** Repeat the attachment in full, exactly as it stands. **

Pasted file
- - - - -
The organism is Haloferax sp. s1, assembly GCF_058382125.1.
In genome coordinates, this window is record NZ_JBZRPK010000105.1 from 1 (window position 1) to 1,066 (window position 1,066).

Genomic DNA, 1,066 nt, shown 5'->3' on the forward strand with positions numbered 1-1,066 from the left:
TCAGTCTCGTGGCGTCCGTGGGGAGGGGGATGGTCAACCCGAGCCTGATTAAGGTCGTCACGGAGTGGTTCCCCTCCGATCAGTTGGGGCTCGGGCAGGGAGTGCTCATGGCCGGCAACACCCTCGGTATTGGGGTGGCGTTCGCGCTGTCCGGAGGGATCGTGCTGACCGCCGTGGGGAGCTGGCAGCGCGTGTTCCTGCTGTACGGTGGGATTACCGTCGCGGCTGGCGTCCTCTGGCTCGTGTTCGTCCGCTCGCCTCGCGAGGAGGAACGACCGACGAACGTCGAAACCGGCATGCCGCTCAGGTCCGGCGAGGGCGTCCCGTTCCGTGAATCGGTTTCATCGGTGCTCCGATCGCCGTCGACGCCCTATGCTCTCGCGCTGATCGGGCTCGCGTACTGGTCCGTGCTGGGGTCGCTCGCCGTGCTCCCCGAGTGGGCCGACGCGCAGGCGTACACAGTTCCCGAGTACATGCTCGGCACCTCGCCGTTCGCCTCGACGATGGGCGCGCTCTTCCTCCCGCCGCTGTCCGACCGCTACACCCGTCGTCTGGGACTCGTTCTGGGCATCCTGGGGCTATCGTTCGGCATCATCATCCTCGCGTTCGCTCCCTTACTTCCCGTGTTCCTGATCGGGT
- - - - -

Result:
The organism is Haloferax sp. s1, assembly GCF_058382125.1.
In genome coordinates, this window is record NZ_JBZRPK010000105.1 from 1 (window position 1) to 1,066 (window position 1,066).

Genomic DNA, 1,066 nt, shown 5'->3' on the forward strand with positions numbered 1-1,066 from the left:
TCAGTCTCGTGGCGTCCGTGGGGAGGGGGATGGTCAACCCGAGCCTGATTAAGGTCGTCACGGAGTGGTTCCCCTCCGATCAGTTGGGGCTCGGGCAGGGAGTGCTCATGGCCGGCAACACCCTCGGTATTGGGGTGGCGTTCGCGCTGTCCGGAGGGATCGTGCTGACCGCCGTGGGGAGCTGGCAGCGCGTGTTCCTGCTGTACGGTGGGATTACCGTCGCGGCTGGCGTCCTCTGGCTCGTGTTCGTCCGCTCGCCTCGCGAGGAGGAACGACCGACGAACGTCGAAACCGGCATGCCGCTCAGGTCCGGCGAGGGCGTCCCGTTCCGTGAATCGGTTTCATCGGTGCTCCGATCGCCGTCGACGCCCTATGCTCTCGCGCTGATCGGGCTCGCGTACTGGTCCGTGCTGGGGTCGCTCGCCGTGCTCCCCGAGTGGGCCGACGCGCAGGCGTACACAGTTCCCGAGTACATGCTCGGCACCTCGCCGTTCGCCTCGACGATGGGCGCGCTCTTCCTCCCGCCGCTGTCCGACCGCTACACCCGTCGTCTGGGACTCGTTCTGGGCATCCTGGGGCTATCGTTCGGCATCATCATCCTCGCGTTCGCTCCCTTACTTCCCGTGTTCCTGATCGGGT